History of Halifax Architecture
THE PIECE HALL, BLACKLEDGE, HALIFAX, HX1 1RE
The Piece Hall, Halifax, is a Grade 1 listed building originally built as a cloth hall for handloom wearers to sell ‘pieces’ of their work from. Dating back to 1779, the building is made up of over 300 room arranged around a central outdoor courtyard.
The original concept for The Piece Hall was to bring merchants and buyers together to create a more competitive and efficient market while discouraging fraudsters. Talbot Cross. Halifax, was chosen as the location on which to build the hall.
Mystery remains as the architect has never been discovered and there is a significant lack of documentation concerning the design and construction. Over the years, it has been thought that Thomas Bradley is most likely to be the architect although names such as Samuel and John Hope as well as John Carr have also been considered.
The 3-storey building is a large quadrangular building made of freestone spanning across 10,000 spare yards. At the front, 2 interior colonnades can be seen leading to arched rooms where the clothing and textiles were sold from.
During the industrial revolution, a move from small producers and traders towards larger mills was made, taking business aware from traders and producers at The Piece Hall. Consequently, The Piece Hall repurposed into a wholesale market in order to accommodate this cultural shift, combining multiple rooms to make larger shop units.
Later in the 20th century, the wholesale market died its day and The Piece Hall was turned into a tourist attraction. This brought about the demolition of the 19th century shed and the re-landscaping of the courtyards as well as the removal of some walls in the original rooms to create shops and a new museum-art gallery.
After a multi-million-pound redevelopments and restoration project, the hall opened in August 2017. Across the 66,000 spare foot plot of land are a variety of bars, restaurants, shops and cafes as well as an art gallery and heritage centre providing education about the history of the site.
SOMERSET HOUSE, 1-13 GEORGE STREET, HALIFAX, CALDERDALE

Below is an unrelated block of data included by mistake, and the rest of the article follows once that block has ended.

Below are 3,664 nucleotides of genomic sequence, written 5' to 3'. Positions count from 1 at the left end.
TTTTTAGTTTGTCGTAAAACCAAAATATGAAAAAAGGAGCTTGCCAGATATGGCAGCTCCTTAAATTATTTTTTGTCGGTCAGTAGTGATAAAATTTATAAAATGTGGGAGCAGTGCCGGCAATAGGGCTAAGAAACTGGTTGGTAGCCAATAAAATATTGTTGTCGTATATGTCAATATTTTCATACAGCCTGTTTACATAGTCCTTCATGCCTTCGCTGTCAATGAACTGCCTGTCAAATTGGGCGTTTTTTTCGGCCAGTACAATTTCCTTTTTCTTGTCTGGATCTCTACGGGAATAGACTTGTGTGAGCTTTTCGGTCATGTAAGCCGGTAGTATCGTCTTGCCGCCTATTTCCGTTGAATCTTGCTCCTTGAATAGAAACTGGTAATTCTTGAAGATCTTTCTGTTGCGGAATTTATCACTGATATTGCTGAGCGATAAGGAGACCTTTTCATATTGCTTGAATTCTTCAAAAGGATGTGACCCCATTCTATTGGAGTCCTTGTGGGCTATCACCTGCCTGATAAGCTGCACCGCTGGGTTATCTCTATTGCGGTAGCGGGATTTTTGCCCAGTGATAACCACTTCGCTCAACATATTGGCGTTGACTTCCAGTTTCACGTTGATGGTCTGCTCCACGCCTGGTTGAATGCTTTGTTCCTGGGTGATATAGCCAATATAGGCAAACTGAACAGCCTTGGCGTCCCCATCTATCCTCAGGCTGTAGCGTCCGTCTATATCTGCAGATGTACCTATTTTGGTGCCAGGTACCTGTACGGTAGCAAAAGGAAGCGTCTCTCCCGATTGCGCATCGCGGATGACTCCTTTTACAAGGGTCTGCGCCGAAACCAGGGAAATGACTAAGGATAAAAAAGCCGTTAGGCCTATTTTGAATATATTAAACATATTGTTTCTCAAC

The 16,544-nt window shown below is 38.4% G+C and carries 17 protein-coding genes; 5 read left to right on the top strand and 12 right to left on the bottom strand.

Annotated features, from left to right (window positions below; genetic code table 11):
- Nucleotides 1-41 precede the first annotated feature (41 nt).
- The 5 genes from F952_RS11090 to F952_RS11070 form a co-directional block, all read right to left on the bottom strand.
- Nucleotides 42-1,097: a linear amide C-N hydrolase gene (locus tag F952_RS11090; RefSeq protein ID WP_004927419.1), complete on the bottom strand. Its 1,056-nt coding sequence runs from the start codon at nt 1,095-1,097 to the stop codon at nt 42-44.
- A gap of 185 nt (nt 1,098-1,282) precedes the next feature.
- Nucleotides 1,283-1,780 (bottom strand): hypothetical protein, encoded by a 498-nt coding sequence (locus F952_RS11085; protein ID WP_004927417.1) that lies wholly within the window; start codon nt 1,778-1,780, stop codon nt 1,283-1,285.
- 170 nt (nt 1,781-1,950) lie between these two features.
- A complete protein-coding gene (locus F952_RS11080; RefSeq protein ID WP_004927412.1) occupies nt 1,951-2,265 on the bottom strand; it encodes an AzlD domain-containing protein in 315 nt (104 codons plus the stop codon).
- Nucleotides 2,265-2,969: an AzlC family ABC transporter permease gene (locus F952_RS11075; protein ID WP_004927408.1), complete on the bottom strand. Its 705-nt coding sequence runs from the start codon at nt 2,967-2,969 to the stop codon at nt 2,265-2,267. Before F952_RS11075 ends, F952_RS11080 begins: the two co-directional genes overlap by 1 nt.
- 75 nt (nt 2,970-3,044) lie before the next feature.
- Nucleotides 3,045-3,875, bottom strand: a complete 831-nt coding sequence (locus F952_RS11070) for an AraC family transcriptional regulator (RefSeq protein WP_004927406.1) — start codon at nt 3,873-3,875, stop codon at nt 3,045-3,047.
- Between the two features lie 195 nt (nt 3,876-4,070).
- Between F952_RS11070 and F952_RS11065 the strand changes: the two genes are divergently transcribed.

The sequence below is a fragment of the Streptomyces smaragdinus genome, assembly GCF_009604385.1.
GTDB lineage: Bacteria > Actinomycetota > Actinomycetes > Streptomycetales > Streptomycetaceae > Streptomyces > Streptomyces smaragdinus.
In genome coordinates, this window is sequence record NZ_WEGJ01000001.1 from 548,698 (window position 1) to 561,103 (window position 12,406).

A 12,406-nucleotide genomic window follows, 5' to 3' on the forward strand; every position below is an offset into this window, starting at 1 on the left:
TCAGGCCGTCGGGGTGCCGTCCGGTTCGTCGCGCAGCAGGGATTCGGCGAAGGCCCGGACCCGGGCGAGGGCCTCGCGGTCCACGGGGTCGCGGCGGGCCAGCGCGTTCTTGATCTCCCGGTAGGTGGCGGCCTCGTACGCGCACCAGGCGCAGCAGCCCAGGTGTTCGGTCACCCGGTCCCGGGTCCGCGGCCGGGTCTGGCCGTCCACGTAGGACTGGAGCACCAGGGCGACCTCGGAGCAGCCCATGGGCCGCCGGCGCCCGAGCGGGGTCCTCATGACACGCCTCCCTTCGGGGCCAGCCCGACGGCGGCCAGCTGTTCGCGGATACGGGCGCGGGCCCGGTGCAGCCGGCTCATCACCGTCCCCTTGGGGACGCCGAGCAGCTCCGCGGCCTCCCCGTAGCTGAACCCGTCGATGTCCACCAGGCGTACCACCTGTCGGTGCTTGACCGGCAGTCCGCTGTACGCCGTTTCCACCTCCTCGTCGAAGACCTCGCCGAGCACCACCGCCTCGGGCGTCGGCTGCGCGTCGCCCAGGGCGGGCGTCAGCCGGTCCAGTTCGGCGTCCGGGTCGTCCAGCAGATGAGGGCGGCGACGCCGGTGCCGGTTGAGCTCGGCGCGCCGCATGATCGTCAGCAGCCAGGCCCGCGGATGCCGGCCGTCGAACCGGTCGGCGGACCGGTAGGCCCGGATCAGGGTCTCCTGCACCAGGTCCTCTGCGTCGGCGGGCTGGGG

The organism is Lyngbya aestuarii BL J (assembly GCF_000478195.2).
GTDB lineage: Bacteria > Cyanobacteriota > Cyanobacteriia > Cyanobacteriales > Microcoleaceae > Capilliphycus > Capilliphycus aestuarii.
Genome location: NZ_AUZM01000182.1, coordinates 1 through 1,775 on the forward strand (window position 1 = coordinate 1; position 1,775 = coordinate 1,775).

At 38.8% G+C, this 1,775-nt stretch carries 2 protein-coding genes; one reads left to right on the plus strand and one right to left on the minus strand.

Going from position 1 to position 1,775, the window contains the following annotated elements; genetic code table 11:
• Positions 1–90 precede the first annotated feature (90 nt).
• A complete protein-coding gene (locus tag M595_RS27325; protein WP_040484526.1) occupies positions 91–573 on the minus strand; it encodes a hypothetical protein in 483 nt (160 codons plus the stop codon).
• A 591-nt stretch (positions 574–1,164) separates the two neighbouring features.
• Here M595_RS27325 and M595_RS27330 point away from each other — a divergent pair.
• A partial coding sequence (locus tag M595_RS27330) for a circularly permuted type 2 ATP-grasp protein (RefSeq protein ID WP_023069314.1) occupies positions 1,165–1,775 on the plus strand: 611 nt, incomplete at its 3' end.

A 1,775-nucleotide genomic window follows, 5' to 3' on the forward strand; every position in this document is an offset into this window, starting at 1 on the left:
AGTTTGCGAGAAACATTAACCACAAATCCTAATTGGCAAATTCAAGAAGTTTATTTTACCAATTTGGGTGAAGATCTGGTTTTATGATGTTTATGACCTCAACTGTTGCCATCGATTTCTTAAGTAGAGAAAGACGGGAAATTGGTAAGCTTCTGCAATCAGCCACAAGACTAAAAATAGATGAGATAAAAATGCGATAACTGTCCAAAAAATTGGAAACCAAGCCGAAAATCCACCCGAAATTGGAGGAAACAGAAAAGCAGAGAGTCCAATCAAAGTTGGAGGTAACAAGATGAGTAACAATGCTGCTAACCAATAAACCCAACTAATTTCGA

Designed by architect John Carr in the 1760s, Somerset House, Halifax is located between Rawson Street and George Street in Halifax town centre, West Yorkshire.
Made from Elland Flags sandstone with dressed quoins and window surrounds, the building was originally designed for textile merchant John Royd and was originally named Royd’s House. The Georgian mansion once had extensive grounds stretching far to the south. The east wing matches the west wing but due to redevelopment they are not symmetrical anymore.
The 17-bay house and warehouse were used as a bank by the Rawson family in the 1800s and later the Huddersfield and Halifax Union Banking Company. At one point, the upstairs was also used as a post office too. The front of the house comprises of a central 2 storey section with a five-bay arcaded loggia of Doric columns, three first-floor bays with nine over six pane sash windows and a modillion cornice with a balustraded parapet incorporating a central festooned panel outdone by a vase. The interior of the house has been massively altered over the years due to its multiple uses needed different facilities.
In the later 19th century, the bank was curtailed and at that point it became Somerset House after being bought by Mr J H Finlison.
Since 2005, Somerset House has been undergoing major restoration including the removal of the 1902 shops to highlight the Rawson Street front, opening up the fully glazed infilled colonnade arches. The interior of the property has also seen recent developments like the addition of a staircase in the north-east corner to access the first floor.